Yes, at the moment it allows us to detect the presence or absence of expression, so the quantification is really in the number of events that occur. So we can say that there are "X" number of cells that express a particular gene. And in the one example in the paper we are trying to understand the relationship between mRNA expression that codes antibodies with the actual ability of that cell to secrete those antibodies; and to look at the subset of cells that actually are in the process of secreting antibodies.
How are you considering modifying this so you can quantify gene expression?
We have started to explore a number of ideas that might allow quantification of transcripts. Some of the early results are looking very interesting, but we still have a ways to go.
Can you share any of these?
Not at this time.
Can you provide a little more detail about how you combined the single-cell PCR analysis with phenotypic analysis to match gene expression and phenotype?
One of the questions we've really been interested in is how to make multiple measurements from the same cell. We've chosen to establish a common platform — in this case it's an array of sub-nanoliter wells that can isolate individual cells. That platform we can use as a stamp, or an engraving plate, to print microarrays of the supernatants of those cells. And that allows us to detect what's being secreted. We can also use it simply as an array for imaging to track what kinds of cells are present based on live-cell stains or surface-expressed proteins. And so each of those data are spatially registered, so now we can go back and ask for a given cell what surface markers did it have, and what proteins was it secreting? And as a terminal measurement, we can measure whether or not they express a particular gene.
The main result of this particular paper was that only a small subset of human B cell hybridomas that transcribed a gene for their antibodies actually secreted the antibody. Was that a surprising finding?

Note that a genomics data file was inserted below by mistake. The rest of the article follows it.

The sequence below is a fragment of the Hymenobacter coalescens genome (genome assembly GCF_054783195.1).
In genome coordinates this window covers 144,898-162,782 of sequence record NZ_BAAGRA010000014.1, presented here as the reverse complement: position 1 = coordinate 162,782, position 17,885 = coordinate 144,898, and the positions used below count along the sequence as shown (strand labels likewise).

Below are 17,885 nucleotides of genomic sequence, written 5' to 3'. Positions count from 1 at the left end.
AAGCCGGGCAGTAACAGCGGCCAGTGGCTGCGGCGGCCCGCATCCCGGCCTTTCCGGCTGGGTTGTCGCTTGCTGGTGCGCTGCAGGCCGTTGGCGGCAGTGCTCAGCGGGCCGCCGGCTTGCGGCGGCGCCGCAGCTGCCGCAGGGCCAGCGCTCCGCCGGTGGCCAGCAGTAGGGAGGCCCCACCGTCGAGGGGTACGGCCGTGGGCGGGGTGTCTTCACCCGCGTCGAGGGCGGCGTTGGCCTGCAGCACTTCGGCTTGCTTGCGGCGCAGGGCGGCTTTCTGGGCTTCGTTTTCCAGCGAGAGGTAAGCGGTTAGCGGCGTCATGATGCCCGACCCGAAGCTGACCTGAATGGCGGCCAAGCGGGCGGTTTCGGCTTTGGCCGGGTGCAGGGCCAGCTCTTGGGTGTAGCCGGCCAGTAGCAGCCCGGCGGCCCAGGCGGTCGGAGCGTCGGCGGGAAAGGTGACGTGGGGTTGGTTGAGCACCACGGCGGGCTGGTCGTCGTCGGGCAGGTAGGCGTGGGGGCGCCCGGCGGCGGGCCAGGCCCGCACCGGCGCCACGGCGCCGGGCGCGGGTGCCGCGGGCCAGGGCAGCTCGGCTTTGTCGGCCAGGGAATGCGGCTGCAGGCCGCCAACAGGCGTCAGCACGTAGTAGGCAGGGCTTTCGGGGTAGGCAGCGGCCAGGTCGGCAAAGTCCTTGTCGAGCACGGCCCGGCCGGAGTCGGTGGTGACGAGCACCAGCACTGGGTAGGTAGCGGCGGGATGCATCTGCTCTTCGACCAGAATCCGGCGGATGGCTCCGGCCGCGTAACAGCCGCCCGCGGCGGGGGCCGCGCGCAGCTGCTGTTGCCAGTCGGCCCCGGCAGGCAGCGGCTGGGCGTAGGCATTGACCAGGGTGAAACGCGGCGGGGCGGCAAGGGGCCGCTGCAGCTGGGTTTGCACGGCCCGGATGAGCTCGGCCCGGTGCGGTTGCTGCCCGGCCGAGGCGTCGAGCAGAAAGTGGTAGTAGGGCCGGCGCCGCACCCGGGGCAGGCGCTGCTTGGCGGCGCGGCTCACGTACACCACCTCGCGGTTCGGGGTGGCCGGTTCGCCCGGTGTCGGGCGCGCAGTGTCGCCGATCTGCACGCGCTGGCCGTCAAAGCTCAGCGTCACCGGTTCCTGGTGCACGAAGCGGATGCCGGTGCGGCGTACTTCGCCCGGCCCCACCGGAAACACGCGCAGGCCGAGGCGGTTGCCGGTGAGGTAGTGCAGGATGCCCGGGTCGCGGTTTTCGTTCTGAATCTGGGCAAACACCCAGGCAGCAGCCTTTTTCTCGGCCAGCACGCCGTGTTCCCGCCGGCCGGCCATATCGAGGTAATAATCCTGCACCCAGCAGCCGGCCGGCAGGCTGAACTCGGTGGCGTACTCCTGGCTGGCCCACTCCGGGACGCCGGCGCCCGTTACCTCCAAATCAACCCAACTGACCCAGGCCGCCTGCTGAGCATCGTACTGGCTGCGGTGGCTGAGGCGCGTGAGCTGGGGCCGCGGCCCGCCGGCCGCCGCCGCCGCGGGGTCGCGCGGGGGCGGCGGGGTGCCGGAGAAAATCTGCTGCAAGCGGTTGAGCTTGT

I don't think it's vastly surprising given that people who work within this space of looking at heterogeneity among cells. There is an understanding that transcript expression occurs, and it is modulated at a much different frequency and is well-removed from other downstream functional activities, which are modulated by a number of activities including transcript expression.
I think that what has been missing in the analytical technologies is the opportunity to measure directly the relationship between the functional activity and transcript expression. Now, we can integrate those measurements directly, and I think that's really where the value of the technology lies, in those integrative measurements.
The paper mentions other applications, such as detecting and functionally phenotyping cells infected with pathogens, and amplifying specific genes from many cells in parallel for downstream genetic analysis by sequencing. You also mentioned HIV applications earlier. Are any of these areas particularly promising?
One of the challenges in HIV is understanding where certain cells that are infected [are located] within the immune system. We understand that T cells are infected, and that certain macrophages can be infected, but when [a patient] goes on antiretroviral therapy, often times certain reservoirs of cells still harbor the virus, which basically limits you from being fully cured. Understanding where those cells are and what kinds of cells those are would be very important. But they're very rare. So we think that the opportunity now is to apply these types of technologies to look at those questions, and look for very rare cells that are infected with retroviruses like HIV; and to be able to determine what the phenotypic characteristics of those cells are in relation to the infection.
Is there commercial potential for this? Is it patentable?
We have filed a provisional patent around the methodology. There are efforts now to look at how best to commercialize it, including a potential spinout company.
The challenge for single-cell analysis currently is integration of measurements around a given cell; particularly in examples where you have very limited cells to work with. The challenge is to be able to do that on a statistically relevant number of cells.
And that's where the massively parallel aspect of this comes in.